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New findings in cell communication may contribute to new cancer treatments

Image courtesy of Dr. Emil Lou

Human ovarian cancer SKOV3 OC cells (stained green) connected with immortalized ovarian surface epithelial cell stromal cells (stained red) via tunneling nanotubes.

Researchers from the University of Minnesota recently discovered cells directly transfer tumor-causing microRNAs via tunneling nanotubes, or long cellular extensions of cancer cells facilitating intercellular communication. Intercellular communication is vital to survival in multicellular organisms. Communication between distant and proximal cells is especially important to cancerous tumor growth.

In this study, the authors demonstrated for the first time that genetic materials known as microRNAs can travel directly between cancer cells, and even from cancers to normal cells, via these nanotube pipelines.

This article is featured in the November issue of Translational Research, which named senior author Emil Lou, M.D., Ph.D., the Featured New Investigator for the month.

Lou, a gastrointestinal oncologist and assistant professor in the University of Minnesota Medical School, collaborated on the study with Subree Subramanian, Ph.D., assistant professor in the Department of Surgery, and Clifford Steer, M.D., professor of medicine. Other authors include Venugopal Thayanithy, Ph.D., research associate in the Lou Lab, and Elizabeth Dickson, surgical fellow in Gynecologic Oncology. All collaborators are members of the Masonic Cancer Center, University of Minnesota.

“Our previous research showed nanotubes have potential relevance to cancer communication and spread,” said Lou. “This next step was to determine whether microRNAs could also transfer from cell to cell, as the implications could help explain how these gene-altering signals are amplified in many forms of cancers.”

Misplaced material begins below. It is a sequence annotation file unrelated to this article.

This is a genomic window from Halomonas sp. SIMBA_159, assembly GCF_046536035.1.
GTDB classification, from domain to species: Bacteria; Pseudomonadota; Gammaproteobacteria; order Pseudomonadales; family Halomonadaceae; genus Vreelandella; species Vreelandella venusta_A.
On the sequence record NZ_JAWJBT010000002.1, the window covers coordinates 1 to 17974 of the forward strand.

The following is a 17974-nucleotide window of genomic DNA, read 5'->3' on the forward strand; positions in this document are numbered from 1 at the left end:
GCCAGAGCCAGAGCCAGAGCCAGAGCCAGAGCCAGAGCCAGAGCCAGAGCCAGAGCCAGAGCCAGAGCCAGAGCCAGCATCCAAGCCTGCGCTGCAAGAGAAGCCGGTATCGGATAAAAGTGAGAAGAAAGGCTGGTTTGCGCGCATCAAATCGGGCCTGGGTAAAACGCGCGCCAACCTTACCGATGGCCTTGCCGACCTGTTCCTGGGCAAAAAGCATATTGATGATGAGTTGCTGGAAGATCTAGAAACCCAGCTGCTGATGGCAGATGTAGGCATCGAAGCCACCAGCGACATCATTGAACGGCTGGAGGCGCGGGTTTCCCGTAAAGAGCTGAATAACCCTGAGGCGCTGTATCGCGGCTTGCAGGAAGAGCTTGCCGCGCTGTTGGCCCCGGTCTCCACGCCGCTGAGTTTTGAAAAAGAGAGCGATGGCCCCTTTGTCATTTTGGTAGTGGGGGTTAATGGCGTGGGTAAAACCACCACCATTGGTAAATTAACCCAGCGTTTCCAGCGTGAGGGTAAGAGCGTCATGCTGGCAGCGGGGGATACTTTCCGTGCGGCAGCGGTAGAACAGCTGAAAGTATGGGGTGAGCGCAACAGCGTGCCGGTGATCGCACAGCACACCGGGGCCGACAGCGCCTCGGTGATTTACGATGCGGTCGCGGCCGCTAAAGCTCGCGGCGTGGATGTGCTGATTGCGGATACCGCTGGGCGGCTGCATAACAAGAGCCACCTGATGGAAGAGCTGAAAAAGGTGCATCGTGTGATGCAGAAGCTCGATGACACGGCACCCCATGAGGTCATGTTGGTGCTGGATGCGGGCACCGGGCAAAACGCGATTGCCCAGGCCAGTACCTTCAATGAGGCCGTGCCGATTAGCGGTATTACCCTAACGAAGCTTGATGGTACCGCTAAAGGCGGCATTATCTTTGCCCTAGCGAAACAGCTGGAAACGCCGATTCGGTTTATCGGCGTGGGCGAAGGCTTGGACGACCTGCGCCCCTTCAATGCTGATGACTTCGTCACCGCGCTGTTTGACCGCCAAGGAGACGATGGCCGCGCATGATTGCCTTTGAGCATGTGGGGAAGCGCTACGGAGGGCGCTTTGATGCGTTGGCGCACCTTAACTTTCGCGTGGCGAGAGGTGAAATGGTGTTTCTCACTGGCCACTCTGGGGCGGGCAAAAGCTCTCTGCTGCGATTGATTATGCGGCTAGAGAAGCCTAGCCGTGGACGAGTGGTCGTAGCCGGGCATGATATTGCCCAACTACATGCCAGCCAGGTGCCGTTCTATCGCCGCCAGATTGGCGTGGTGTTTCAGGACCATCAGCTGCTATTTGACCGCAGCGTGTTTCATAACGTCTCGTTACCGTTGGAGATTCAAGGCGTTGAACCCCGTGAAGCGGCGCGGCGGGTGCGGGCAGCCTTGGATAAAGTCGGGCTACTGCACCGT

MicroRNAs are important in this discovery because once microRNA is transferred from a very aggressive cancer cell to a less aggressive cancer cell, it may cause that cell to become more aggressive, ultimately increasing the ability of the cancer to grow and spread.

“Abnormal changes in microRNA levels can affect normal cell function” said Subramanian. “Direct transfer of microRNAs from aggressive cancer cells to normal cells via tunneling nanotubes can affect many cellular functions in the recipient cells”.

“We utilized new methodologies to detect the nanotubes in malignant ovarian tumors from human patients as well as osteosarcoma from mice,” said Thayanithy. “By tagging the microRNAs with altered expressions, we were able to see how they move between cells using the nanotubes. Surprisingly, the microRNAs transferred commonly from cancer to non-cancer cells for both sarcoma and ovarian cancers, showing the potential effects that cancer cells have for altering the surrounding cells in tumors. We are continuing to study what impact the microRNAs have once they make it to their target cells.”

Researchers in the Lou lab will utilize this discovery to better understand the function of these nanotubes and the best way to cut the lines of communication. The overall goal will be developing strategies to translate into therapy to treat cancers by stopping these types of cell communication.

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Lou lab

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